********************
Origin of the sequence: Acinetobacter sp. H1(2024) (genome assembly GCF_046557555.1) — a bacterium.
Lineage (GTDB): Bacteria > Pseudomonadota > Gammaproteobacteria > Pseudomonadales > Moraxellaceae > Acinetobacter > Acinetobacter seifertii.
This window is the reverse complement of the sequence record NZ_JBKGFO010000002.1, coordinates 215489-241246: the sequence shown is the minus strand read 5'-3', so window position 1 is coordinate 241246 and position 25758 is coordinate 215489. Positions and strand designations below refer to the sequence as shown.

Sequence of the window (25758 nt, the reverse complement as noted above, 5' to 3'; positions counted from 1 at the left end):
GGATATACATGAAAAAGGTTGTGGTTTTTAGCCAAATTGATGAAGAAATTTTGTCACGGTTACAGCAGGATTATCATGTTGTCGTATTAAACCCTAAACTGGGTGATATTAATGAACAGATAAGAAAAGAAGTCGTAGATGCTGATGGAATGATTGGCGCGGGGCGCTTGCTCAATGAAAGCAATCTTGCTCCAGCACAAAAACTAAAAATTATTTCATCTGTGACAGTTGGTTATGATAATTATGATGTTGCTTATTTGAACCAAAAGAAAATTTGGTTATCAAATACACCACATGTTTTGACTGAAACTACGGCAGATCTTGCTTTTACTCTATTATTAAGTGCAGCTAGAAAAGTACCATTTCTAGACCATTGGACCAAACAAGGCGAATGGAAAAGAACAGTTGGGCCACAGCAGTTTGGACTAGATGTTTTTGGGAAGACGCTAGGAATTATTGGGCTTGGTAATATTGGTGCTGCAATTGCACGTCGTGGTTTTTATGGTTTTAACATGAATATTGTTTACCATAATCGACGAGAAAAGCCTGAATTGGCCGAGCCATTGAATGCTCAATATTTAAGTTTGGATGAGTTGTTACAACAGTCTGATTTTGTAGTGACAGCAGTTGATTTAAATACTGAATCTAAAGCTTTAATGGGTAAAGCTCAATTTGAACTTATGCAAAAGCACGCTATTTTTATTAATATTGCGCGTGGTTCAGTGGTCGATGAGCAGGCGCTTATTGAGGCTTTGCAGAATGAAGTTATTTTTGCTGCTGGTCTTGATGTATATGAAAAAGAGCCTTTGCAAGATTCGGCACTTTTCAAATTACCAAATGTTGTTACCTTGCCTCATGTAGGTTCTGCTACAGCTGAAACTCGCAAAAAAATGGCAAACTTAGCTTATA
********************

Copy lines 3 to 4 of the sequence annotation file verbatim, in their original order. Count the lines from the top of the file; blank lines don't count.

This window is the reverse complement of the sequence record NZ_JBKGFO010000002.1, coordinates 215489-241246: the sequence shown is the minus strand read 5'-3', so window position 1 is coordinate 241246 and position 25758 is coordinate 215489. Positions and strand designations below refer to the sequence as shown.

Sequence of the window (25758 nt, the reverse complement as noted above, 5' to 3'; positions counted from 1 at the left end):